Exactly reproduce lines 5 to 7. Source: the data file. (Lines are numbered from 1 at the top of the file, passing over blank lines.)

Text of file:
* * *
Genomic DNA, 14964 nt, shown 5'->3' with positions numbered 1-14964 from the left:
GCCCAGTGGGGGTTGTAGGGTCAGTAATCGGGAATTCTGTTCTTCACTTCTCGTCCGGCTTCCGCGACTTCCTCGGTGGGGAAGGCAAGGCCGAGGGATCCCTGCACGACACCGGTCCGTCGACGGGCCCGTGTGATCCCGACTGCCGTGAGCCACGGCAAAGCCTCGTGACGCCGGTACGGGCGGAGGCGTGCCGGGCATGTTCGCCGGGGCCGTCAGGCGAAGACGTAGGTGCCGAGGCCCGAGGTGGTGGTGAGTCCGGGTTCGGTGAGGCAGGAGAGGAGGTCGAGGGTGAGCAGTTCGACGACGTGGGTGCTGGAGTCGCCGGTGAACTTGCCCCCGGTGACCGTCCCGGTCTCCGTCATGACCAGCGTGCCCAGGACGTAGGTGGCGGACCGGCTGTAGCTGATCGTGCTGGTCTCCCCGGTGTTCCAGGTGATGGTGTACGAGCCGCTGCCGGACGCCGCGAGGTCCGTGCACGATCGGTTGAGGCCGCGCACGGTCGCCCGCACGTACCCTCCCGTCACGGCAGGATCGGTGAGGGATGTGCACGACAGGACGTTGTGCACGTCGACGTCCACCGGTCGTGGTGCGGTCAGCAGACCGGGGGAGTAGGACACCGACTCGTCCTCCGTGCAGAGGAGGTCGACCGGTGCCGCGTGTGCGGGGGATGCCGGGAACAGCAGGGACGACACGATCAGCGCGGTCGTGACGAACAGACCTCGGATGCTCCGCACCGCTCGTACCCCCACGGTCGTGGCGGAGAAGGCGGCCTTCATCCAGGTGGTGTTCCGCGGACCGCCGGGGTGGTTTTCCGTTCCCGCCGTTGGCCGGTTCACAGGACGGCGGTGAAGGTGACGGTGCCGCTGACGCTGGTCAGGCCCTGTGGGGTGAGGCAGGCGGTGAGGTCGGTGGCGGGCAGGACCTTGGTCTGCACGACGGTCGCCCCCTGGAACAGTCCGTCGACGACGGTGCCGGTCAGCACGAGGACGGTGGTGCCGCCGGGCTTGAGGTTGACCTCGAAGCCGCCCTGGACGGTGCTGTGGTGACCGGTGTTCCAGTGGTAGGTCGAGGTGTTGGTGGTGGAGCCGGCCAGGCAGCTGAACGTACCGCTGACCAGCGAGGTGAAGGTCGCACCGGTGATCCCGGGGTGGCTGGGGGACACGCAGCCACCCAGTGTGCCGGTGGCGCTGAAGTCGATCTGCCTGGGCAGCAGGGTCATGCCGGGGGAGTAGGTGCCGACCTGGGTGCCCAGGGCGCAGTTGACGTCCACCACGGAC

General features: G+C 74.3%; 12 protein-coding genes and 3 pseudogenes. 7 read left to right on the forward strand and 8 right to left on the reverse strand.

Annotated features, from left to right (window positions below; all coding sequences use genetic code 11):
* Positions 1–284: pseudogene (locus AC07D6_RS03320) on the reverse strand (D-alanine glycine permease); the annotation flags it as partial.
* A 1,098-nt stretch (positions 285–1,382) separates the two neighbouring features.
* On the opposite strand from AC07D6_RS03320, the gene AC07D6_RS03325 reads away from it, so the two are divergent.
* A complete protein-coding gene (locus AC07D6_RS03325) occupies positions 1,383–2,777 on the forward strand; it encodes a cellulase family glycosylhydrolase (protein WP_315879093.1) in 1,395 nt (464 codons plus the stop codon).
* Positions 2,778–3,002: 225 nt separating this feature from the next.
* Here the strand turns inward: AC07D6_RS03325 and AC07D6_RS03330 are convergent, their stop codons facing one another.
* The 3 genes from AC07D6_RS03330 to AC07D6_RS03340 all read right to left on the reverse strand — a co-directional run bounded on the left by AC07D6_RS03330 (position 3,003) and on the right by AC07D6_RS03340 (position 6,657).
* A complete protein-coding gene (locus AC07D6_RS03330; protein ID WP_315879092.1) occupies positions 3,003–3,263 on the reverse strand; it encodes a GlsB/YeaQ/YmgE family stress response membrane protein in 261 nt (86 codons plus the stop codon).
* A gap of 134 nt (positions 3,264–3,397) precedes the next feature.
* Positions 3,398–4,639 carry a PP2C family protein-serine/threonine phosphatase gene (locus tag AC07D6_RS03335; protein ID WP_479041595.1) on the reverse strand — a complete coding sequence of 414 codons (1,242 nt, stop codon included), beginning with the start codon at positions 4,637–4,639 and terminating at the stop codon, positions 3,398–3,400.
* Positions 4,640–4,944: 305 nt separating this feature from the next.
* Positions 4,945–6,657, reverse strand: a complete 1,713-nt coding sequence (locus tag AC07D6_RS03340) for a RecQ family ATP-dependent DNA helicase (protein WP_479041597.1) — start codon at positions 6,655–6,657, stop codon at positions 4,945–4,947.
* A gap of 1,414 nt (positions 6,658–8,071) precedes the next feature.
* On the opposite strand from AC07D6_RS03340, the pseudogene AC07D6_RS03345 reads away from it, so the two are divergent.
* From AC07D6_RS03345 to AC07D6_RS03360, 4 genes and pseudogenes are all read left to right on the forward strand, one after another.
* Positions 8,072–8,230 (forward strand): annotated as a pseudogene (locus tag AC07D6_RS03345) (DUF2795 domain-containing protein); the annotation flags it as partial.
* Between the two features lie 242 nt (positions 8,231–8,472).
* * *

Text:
* Positions 1–284: pseudogene (locus AC07D6_RS03320) on the reverse strand (D-alanine glycine permease); the annotation flags it as partial.
* A 1,098-nt stretch (positions 285–1,382) separates the two neighbouring features.
* On the opposite strand from AC07D6_RS03320, the gene AC07D6_RS03325 reads away from it, so the two are divergent.